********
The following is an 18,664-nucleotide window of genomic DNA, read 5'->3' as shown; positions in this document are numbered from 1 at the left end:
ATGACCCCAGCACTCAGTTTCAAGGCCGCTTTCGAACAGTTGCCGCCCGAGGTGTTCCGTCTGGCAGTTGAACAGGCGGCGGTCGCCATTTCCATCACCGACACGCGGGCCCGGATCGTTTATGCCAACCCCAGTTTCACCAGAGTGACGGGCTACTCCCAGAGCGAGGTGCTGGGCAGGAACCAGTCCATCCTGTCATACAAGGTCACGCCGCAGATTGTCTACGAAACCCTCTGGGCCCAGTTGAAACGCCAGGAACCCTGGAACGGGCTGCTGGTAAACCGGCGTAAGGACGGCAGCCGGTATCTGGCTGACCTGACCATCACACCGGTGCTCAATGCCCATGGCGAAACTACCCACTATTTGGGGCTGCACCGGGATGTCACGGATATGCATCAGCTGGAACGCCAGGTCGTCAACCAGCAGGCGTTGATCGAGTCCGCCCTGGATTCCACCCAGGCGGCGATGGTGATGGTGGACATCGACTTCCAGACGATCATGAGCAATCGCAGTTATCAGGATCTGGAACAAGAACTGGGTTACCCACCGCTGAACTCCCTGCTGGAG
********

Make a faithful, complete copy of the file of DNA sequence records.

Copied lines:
The following is an 18,664-nucleotide window of genomic DNA, read 5'->3' as shown; positions in this document are numbered from 1 at the left end:
ATGACCCCAGCACTCAGTTTCAAGGCCGCTTTCGAACAGTTGCCGCCCGAGGTGTTCCGTCTGGCAGTTGAACAGGCGGCGGTCGCCATTTCCATCACCGACACGCGGGCCCGGATCGTTTATGCCAACCCCAGTTTCACCAGAGTGACGGGCTACTCCCAGAGCGAGGTGCTGGGCAGGAACCAGTCCATCCTGTCATACAAGGTCACGCCGCAGATTGTCTACGAAACCCTCTGGGCCCAGTTGAAACGCCAGGAACCCTGGAACGGGCTGCTGGTAAACCGGCGTAAGGACGGCAGCCGGTATCTGGCTGACCTGACCATCACACCGGTGCTCAATGCCCATGGCGAAACTACCCACTATTTGGGGCTGCACCGGGATGTCACGGATATGCATCAGCTGGAACGCCAGGTCGTCAACCAGCAGGCGTTGATCGAGTCCGCCCTGGATTCCACCCAGGCGGCGATGGTGATGGTGGACATCGACTTCCAGACGATCATGAGCAATCGCAGTTATCAGGATCTGGAACAAGAACTGGGTTACCCACCGCTGAACTCCCTGCTGGAG